Around a year before he heard Flynn speak, Eastman had received a telegram informing him: ‘You are elected editor of The Masses. No pay.’ The Masses was a drab, vaguely socialist monthly facing financial ruin after less than a year’s existence. Yet under Eastman’s editorship it became the most celebrated mouthpiece for pre-war Village radicalism, and Eastman one of the heroes of that milieu. Assisted by the novelist Floyd Dell and by contributors including the artists Art Young and John Sloan, and the writers Louis Untermeyer and John Reed, Eastman encouraged the breaking of taboos around prostitution, birth control and organised religion, championed workers’ rights, and exposed industrial and racial violence. He wrote an impassioned account of the Ludlow massacre of April 1914, when striking mineworkers and their families were shot at and their tent settlement set on fire by the Colorado National Guard. He published caricatures showing the anti-vice campaigner Anthony Comstock in the nude, and as an enraged midget wielding a sword over a prone, unclothed woman. The Masses never had a large readership: it was kept alive by the donations Eastman extracted from the bourgeoisie its contributors mocked. But its influence exceeded its circulation. Under Eastman, Irving Howe wrote, The Masses was ‘the rallying centre … for almost everything that was then alive and irreverent in American culture’.
The irreverence initially survived the outbreak of war in Europe in 1914. Eastman suggested that the conflict would be a fillip for the international labour movement, and the magazine mocked the ‘preparedness’ campaign to which the president, Woodrow Wilson, lent his support after the sinking of the Lusitania, with the loss of 128 American lives, by a German submarine in May 1915. As the US inched towards war, the magazine’s artists and polemicists were emboldened. The cartoonist Boardman Robinson depicted Eastman explaining pacifism to the warmongering Nobel peace laureate Theodore Roosevelt, and in September 1917 John Reed catalogued the repressions that had followed the declaration of war the previous April, a decision justified by Wilson on the questionable grounds that ‘the world must be made safe for democracy.’ As Eastman told a rally of the anti-war People’s Council of America for Democracy and Peace, which he and Crystal had helped found, ‘There is no use making the world safe for democracy if there is to be no democracy left in the world. There is no use waging a war for liberty if every liberty we have must be abolished in order to wage war.’ When he repeated the message at a meeting in Fargo, North Dakota, soldiers from a nearby training camp threatened to lynch him.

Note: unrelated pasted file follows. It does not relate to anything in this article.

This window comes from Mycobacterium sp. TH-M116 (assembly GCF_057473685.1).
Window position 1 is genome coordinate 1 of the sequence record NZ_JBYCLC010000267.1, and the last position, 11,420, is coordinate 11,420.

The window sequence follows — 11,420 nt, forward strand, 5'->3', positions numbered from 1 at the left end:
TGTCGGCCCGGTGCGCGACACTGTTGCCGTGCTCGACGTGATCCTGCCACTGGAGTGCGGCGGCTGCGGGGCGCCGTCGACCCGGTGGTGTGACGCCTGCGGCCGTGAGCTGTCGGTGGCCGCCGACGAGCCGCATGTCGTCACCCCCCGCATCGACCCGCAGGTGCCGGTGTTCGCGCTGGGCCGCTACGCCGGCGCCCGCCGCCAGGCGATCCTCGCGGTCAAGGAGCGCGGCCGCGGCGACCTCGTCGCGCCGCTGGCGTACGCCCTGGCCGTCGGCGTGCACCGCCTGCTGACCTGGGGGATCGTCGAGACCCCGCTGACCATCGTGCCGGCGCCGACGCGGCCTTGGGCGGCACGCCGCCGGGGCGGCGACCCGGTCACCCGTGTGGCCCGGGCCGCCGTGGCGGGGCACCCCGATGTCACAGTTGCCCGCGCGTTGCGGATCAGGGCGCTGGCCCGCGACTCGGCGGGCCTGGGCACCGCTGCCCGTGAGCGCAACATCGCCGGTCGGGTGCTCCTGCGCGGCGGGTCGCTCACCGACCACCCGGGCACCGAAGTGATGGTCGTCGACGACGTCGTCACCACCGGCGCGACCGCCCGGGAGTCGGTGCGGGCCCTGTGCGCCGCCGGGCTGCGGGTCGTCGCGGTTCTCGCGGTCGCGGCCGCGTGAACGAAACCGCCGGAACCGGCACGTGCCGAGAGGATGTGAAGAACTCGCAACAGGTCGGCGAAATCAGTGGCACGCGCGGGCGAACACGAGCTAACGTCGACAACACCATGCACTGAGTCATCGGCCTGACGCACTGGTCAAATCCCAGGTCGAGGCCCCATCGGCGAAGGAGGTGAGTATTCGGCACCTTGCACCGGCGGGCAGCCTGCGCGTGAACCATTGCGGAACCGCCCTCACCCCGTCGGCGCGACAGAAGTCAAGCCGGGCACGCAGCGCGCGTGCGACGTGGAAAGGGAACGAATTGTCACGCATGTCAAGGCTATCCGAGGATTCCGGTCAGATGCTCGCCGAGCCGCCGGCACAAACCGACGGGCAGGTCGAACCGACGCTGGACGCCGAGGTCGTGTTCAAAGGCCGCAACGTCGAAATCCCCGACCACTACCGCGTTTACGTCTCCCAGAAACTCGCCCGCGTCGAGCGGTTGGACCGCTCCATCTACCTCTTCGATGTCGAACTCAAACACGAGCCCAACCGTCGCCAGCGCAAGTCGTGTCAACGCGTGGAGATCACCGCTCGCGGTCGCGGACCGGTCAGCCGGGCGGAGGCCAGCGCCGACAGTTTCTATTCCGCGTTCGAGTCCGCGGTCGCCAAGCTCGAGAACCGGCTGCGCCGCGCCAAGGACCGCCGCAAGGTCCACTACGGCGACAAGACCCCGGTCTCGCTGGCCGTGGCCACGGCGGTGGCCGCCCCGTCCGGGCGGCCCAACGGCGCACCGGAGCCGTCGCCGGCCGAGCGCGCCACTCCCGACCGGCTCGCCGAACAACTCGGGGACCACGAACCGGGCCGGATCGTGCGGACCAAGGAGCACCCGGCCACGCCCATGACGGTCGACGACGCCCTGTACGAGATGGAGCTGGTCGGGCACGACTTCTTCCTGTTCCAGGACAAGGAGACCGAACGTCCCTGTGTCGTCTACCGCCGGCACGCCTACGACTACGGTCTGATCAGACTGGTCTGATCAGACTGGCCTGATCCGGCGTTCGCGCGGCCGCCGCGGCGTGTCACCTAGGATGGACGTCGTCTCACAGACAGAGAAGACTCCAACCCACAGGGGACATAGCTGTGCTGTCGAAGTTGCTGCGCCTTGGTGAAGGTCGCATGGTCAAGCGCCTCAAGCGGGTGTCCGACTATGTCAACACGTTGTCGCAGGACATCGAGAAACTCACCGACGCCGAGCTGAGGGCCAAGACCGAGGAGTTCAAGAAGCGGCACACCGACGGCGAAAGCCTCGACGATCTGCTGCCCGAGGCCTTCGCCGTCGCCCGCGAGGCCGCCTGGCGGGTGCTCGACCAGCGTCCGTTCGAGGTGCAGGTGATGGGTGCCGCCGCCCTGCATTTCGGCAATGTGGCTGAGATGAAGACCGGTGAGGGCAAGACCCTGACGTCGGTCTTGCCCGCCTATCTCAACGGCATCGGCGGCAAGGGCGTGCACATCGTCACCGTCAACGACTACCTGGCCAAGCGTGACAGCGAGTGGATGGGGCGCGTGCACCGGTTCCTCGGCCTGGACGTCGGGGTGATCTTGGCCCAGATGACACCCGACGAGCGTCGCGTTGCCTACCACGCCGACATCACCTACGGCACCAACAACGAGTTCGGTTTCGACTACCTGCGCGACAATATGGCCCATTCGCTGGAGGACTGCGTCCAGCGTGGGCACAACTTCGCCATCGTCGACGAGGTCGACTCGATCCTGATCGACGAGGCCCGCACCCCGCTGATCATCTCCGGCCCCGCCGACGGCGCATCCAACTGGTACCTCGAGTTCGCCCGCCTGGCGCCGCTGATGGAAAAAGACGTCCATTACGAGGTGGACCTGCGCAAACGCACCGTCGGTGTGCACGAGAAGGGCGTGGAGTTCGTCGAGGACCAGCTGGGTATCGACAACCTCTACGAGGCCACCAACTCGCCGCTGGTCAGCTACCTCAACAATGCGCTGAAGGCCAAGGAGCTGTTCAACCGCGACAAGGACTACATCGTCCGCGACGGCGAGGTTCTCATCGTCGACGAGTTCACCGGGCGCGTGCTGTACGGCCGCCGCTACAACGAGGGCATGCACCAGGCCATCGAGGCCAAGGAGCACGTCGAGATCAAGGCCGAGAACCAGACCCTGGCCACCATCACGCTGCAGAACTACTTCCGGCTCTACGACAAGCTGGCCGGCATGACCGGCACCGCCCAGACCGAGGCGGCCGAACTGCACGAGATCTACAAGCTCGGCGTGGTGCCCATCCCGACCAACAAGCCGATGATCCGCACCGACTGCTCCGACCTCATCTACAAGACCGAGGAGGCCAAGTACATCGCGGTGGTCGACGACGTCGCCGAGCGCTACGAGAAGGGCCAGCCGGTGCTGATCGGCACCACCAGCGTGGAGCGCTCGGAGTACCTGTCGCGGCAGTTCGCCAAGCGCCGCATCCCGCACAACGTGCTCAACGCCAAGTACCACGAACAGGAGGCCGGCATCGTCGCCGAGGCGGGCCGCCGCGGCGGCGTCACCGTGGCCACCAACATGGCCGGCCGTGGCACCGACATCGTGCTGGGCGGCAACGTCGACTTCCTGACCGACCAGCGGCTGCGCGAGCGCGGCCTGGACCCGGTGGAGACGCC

By 1917 The Masses was not only opposing the war but enthusiastically supporting the revolutions in Russia. The paper was suppressed at the end of that year, and Eastman, Dell and five other contributors were charged with conspiring to obstruct the draft. Calmly deflecting the prosecutor’s questions, Eastman reframed the indictment as a matter of free speech and secured two hung juries. Eugene Debs wasn’t so lucky: his trial ended in a ten-year prison sentence (which was commuted in 1921, after nearly three years).
Eastman’s support for the Bolshevik regime was undiminished. The revolution, he wrote, was ‘the one thing that has ever happened in the political sciences comparable to the confirmations of the hypotheses of Copernicus and Kepler and Newton in the physical sciences’. That was a bold view to express at the height of the postwar ‘red scare’, and Eastman had close shaves with would-be vigilantes and again courted prosecution by exposing US support for counter-revolution. When Bertrand Russell, who had welcomed the revolution in a piece for Eastman’s new magazine, the Liberator, denounced the cruelty and fanaticism he had witnessed in Russia, Eastman derided him as a Menshevik whose ‘tender emotions about human progress’ were out of step with the world-historical march of Bolshevism. In April 1922 he set off for Russia announcing, disarmingly, that he intended to ‘find out whether what I have been saying is true’.
He had other reasons for making the journey. His marriage had broken down and he had embarked on an affair with the actress Florence Deshon. But this foundered too, along with Deshon’s acting career and her contemporaneous affair with Charlie Chaplin, to whom Eastman had introduced her. In February 1922 she was found dying in her apartment, where a gas jet had been left on. Eastman rushed to the hospital and gave her a direct blood transfusion, but it was too late. Her friends suspected suicide, and later Eastman decided he agreed. As he crossed the Atlantic he wrote a threnody in which he envisaged lying down with her in the grave.